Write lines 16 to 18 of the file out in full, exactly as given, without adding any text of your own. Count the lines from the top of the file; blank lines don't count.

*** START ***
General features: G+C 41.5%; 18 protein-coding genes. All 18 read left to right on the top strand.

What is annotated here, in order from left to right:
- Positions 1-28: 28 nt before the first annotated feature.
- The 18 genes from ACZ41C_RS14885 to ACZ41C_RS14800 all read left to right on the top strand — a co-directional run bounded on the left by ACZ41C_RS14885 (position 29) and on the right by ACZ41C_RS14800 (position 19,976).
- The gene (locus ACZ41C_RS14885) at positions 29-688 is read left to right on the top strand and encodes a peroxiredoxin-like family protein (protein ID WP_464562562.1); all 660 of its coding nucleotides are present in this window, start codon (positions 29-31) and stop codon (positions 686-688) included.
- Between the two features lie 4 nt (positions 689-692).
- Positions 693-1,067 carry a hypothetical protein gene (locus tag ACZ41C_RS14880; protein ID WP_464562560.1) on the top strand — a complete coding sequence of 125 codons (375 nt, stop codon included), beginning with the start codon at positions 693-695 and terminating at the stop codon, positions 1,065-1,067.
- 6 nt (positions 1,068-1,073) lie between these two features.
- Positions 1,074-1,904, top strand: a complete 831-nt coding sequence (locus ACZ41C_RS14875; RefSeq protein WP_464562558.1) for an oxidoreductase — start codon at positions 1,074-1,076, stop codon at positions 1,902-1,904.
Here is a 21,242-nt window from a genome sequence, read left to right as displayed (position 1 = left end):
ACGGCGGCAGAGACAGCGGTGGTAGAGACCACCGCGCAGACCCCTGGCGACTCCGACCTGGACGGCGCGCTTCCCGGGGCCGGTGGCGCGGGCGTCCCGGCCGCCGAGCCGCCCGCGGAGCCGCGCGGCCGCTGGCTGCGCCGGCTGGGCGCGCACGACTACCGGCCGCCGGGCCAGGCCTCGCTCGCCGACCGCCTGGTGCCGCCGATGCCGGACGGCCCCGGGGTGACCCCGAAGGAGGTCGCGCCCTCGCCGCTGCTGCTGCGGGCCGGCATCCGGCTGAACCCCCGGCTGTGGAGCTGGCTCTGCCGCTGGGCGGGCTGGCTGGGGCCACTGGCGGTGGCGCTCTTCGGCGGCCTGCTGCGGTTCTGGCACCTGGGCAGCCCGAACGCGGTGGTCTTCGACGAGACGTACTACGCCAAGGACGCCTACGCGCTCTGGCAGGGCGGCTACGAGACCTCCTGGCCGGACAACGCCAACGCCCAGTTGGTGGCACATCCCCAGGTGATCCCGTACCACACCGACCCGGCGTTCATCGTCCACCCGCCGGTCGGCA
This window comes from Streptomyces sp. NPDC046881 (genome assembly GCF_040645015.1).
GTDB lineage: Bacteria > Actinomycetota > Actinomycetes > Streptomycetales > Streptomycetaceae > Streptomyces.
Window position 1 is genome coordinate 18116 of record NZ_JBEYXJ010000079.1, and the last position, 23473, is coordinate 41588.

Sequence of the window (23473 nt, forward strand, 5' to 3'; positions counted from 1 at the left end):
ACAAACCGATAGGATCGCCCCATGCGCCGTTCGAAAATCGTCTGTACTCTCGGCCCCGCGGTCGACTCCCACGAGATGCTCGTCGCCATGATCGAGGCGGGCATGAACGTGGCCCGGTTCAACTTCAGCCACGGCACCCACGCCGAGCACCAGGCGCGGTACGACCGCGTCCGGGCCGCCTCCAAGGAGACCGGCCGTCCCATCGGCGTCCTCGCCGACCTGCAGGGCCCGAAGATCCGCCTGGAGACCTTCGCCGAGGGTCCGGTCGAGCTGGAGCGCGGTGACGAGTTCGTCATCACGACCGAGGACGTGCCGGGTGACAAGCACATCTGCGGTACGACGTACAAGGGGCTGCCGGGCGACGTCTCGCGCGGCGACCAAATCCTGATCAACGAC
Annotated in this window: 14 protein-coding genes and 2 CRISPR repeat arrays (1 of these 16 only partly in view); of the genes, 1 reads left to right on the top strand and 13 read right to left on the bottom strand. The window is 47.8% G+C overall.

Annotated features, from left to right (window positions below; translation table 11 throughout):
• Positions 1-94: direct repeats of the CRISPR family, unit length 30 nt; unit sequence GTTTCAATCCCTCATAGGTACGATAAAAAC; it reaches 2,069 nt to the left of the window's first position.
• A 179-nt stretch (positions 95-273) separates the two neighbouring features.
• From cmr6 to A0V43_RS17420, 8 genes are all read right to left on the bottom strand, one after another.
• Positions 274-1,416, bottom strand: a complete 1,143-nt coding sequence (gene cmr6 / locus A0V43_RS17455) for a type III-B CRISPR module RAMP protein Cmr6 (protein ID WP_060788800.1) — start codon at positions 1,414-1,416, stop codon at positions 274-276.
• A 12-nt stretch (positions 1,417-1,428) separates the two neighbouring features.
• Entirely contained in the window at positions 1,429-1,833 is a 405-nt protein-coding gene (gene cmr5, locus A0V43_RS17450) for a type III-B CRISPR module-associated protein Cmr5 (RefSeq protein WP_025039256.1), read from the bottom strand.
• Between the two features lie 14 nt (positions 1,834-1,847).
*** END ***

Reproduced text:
ACAAACCGATAGGATCGCCCCATGCGCCGTTCGAAAATCGTCTGTACTCTCGGCCCCGCGGTCGACTCCCACGAGATGCTCGTCGCCATGATCGAGGCGGGCATGAACGTGGCCCGGTTCAACTTCAGCCACGGCACCCACGCCGAGCACCAGGCGCGGTACGACCGCGTCCGGGCCGCCTCCAAGGAGACCGGCCGTCCCATCGGCGTCCTCGCCGACCTGCAGGGCCCGAAGATCCGCCTGGAGACCTTCGCCGAGGGTCCGGTCGAGCTGGAGCGCGGTGACGAGTTCGTCATCACGACCGAGGACGTGCCGGGTGACAAGCACATCTGCGGTACGACGTACAAGGGGCTGCCGGGCGACGTCTCGCGCGGCGACCAAATCCTGATCAACGAC
Annotated in this window: 14 protein-coding genes and 2 CRISPR repeat arrays (1 of these 16 only partly in view); of the genes, 1 reads left to right on the top strand and 13 read right to left on the bottom strand. The window is 47.8% G+C overall.

Annotated features, from left to right (window positions below; translation table 11 throughout):